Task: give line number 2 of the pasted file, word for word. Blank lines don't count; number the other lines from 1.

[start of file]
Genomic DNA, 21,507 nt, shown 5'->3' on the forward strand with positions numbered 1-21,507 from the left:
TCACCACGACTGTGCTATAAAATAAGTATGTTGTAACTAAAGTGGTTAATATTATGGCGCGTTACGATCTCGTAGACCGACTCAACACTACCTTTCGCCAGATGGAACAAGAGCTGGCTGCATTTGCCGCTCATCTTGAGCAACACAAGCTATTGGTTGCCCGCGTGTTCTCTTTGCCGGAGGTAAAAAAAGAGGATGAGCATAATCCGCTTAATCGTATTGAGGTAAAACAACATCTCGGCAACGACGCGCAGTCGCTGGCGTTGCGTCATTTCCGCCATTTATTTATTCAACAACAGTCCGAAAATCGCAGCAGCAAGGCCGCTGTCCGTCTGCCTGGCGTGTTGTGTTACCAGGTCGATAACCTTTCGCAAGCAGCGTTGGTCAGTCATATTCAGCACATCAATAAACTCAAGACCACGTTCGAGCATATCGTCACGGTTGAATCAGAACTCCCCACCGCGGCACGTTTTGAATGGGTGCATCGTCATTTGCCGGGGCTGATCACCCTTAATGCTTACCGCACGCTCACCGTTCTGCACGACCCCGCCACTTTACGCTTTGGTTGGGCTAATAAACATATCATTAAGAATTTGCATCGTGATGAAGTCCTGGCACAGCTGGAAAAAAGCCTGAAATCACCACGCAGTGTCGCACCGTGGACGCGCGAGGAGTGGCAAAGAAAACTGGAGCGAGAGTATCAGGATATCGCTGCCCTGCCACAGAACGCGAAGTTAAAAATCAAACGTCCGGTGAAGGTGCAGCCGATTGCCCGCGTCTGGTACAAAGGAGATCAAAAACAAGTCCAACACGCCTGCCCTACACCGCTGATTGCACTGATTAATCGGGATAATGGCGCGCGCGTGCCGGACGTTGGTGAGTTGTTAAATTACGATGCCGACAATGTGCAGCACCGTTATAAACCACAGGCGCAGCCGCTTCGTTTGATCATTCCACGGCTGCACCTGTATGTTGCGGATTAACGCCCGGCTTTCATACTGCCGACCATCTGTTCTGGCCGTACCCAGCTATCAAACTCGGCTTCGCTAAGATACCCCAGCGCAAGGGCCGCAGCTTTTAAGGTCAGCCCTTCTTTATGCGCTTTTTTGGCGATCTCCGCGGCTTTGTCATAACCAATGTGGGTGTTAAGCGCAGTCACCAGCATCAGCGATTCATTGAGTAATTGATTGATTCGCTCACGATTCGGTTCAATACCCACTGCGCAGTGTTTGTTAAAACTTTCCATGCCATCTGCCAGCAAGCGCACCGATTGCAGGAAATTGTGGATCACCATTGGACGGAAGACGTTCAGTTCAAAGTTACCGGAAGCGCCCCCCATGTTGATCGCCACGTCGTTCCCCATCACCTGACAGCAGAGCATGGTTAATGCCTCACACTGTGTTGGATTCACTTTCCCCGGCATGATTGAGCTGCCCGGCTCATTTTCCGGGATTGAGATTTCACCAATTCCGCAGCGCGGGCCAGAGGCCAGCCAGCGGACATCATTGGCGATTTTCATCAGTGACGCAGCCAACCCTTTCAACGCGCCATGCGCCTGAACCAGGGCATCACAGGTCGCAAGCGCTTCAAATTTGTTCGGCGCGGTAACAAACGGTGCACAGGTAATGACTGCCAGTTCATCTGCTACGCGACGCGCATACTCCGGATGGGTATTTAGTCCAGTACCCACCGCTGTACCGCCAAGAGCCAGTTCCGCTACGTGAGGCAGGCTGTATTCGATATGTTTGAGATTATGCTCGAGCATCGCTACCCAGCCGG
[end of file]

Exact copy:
TCACCACGACTGTGCTATAAAATAAGTATGTTGTAACTAAAGTGGTTAATATTATGGCGCGTTACGATCTCGTAGACCGACTCAACACTACCTTTCGCCAGATGGAACAAGAGCTGGCTGCATTTGCCGCTCATCTTGAGCAACACAAGCTATTGGTTGCCCGCGTGTTCTCTTTGCCGGAGGTAAAAAAAGAGGATGAGCATAATCCGCTTAATCGTATTGAGGTAAAACAACATCTCGGCAACGACGCGCAGTCGCTGGCGTTGCGTCATTTCCGCCATTTATTTATTCAACAACAGTCCGAAAATCGCAGCAGCAAGGCCGCTGTCCGTCTGCCTGGCGTGTTGTGTTACCAGGTCGATAACCTTTCGCAAGCAGCGTTGGTCAGTCATATTCAGCACATCAATAAACTCAAGACCACGTTCGAGCATATCGTCACGGTTGAATCAGAACTCCCCACCGCGGCACGTTTTGAATGGGTGCATCGTCATTTGCCGGGGCTGATCACCCTTAATGCTTACCGCACGCTCACCGTTCTGCACGACCCCGCCACTTTACGCTTTGGTTGGGCTAATAAACATATCATTAAGAATTTGCATCGTGATGAAGTCCTGGCACAGCTGGAAAAAAGCCTGAAATCACCACGCAGTGTCGCACCGTGGACGCGCGAGGAGTGGCAAAGAAAACTGGAGCGAGAGTATCAGGATATCGCTGCCCTGCCACAGAACGCGAAGTTAAAAATCAAACGTCCGGTGAAGGTGCAGCCGATTGCCCGCGTCTGGTACAAAGGAGATCAAAAACAAGTCCAACACGCCTGCCCTACACCGCTGATTGCACTGATTAATCGGGATAATGGCGCGCGCGTGCCGGACGTTGGTGAGTTGTTAAATTACGATGCCGACAATGTGCAGCACCGTTATAAACCACAGGCGCAGCCGCTTCGTTTGATCATTCCACGGCTGCACCTGTATGTTGCGGATTAACGCCCGGCTTTCATACTGCCGACCATCTGTTCTGGCCGTACCCAGCTATCAAACTCGGCTTCGCTAAGATACCCCAGCGCAAGGGCCGCAGCTTTTAAGGTCAGCCCTTCTTTATGCGCTTTTTTGGCGATCTCCGCGGCTTTGTCATAACCAATGTGGGTGTTAAGCGCAGTCACCAGCATCAGCGATTCATTGAGTAATTGATTGATTCGCTCACGATTCGGTTCAATACCCACTGCGCAGTGTTTGTTAAAACTTTCCATGCCATCTGCCAGCAAGCGCACCGATTGCAGGAAATTGTGGATCACCATTGGACGGAAGACGTTCAGTTCAAAGTTACCGGAAGCGCCCCCCATGTTGATCGCCACGTCGTTCCCCATCACCTGACAGCAGAGCATGGTTAATGCCTCACACTGTGTTGGATTCACTTTCCCCGGCATGATTGAGCTGCCCGGCTCATTTTCCGGGATTGAGATTTCACCAATTCCGCAGCGCGGGCCAGAGGCCAGCCAGCGGACATCATTGGCGATTTTCATCAGTGACGCAGCCAACCCTTTCAACGCGCCATGCGCCTGAACCAGGGCATCACAGGTCGCAAGCGCTTCAAATTTGTTCGGCGCGGTAACAAACGGTGCACAGGTAATGACTGCCAGTTCATCTGCTACGCGACGCGCATACTCCGGATGGGTATTTAGTCCAGTACCCACCGCTGTACCGCCAAGAGCCAGTTCCGCTACGTGAGGCAGGCTGTATTCGATATGTTTGAGATTATGCTCGAGCATCGCTACCCAGCCGG